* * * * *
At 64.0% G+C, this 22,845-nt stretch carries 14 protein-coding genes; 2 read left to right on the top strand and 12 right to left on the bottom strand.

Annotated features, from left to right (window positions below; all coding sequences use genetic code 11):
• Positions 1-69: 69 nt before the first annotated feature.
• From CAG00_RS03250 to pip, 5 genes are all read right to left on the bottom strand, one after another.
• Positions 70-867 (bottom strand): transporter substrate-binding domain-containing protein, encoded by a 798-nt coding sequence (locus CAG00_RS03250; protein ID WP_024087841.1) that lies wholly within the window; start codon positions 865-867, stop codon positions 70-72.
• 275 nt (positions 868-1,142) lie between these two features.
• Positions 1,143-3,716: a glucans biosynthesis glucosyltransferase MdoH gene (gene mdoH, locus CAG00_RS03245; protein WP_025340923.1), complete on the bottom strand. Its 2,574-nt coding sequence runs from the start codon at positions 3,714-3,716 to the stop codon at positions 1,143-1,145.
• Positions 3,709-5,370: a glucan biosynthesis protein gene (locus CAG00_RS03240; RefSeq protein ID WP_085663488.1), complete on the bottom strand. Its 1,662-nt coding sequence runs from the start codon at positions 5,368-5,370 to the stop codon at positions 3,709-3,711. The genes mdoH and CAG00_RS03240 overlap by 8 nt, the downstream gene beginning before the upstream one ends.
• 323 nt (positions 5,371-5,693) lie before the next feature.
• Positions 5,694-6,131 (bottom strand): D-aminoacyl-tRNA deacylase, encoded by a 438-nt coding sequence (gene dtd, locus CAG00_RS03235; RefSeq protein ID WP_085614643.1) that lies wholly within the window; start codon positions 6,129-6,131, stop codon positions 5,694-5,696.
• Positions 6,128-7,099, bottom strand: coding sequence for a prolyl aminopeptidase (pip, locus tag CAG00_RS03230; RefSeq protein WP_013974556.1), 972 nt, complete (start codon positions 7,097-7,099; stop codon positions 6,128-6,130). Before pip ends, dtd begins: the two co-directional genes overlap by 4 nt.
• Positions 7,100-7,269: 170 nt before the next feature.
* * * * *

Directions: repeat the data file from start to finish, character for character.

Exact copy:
At 64.0% G+C, this 22,845-nt stretch carries 14 protein-coding genes; 2 read left to right on the top strand and 12 right to left on the bottom strand.

Annotated features, from left to right (window positions below; all coding sequences use genetic code 11):
• Positions 1-69: 69 nt before the first annotated feature.
• From CAG00_RS03250 to pip, 5 genes are all read right to left on the bottom strand, one after another.
• Positions 70-867 (bottom strand): transporter substrate-binding domain-containing protein, encoded by a 798-nt coding sequence (locus CAG00_RS03250; protein ID WP_024087841.1) that lies wholly within the window; start codon positions 865-867, stop codon positions 70-72.
• 275 nt (positions 868-1,142) lie between these two features.
• Positions 1,143-3,716: a glucans biosynthesis glucosyltransferase MdoH gene (gene mdoH, locus CAG00_RS03245; protein WP_025340923.1), complete on the bottom strand. Its 2,574-nt coding sequence runs from the start codon at positions 3,714-3,716 to the stop codon at positions 1,143-1,145.
• Positions 3,709-5,370: a glucan biosynthesis protein gene (locus CAG00_RS03240; RefSeq protein ID WP_085663488.1), complete on the bottom strand. Its 1,662-nt coding sequence runs from the start codon at positions 5,368-5,370 to the stop codon at positions 3,709-3,711. The genes mdoH and CAG00_RS03240 overlap by 8 nt, the downstream gene beginning before the upstream one ends.
• 323 nt (positions 5,371-5,693) lie before the next feature.
• Positions 5,694-6,131 (bottom strand): D-aminoacyl-tRNA deacylase, encoded by a 438-nt coding sequence (gene dtd, locus CAG00_RS03235; RefSeq protein ID WP_085614643.1) that lies wholly within the window; start codon positions 6,129-6,131, stop codon positions 5,694-5,696.
• Positions 6,128-7,099, bottom strand: coding sequence for a prolyl aminopeptidase (pip, locus tag CAG00_RS03230; RefSeq protein WP_013974556.1), 972 nt, complete (start codon positions 7,097-7,099; stop codon positions 6,128-6,130). Before pip ends, dtd begins: the two co-directional genes overlap by 4 nt.
• Positions 7,100-7,269: 170 nt before the next feature.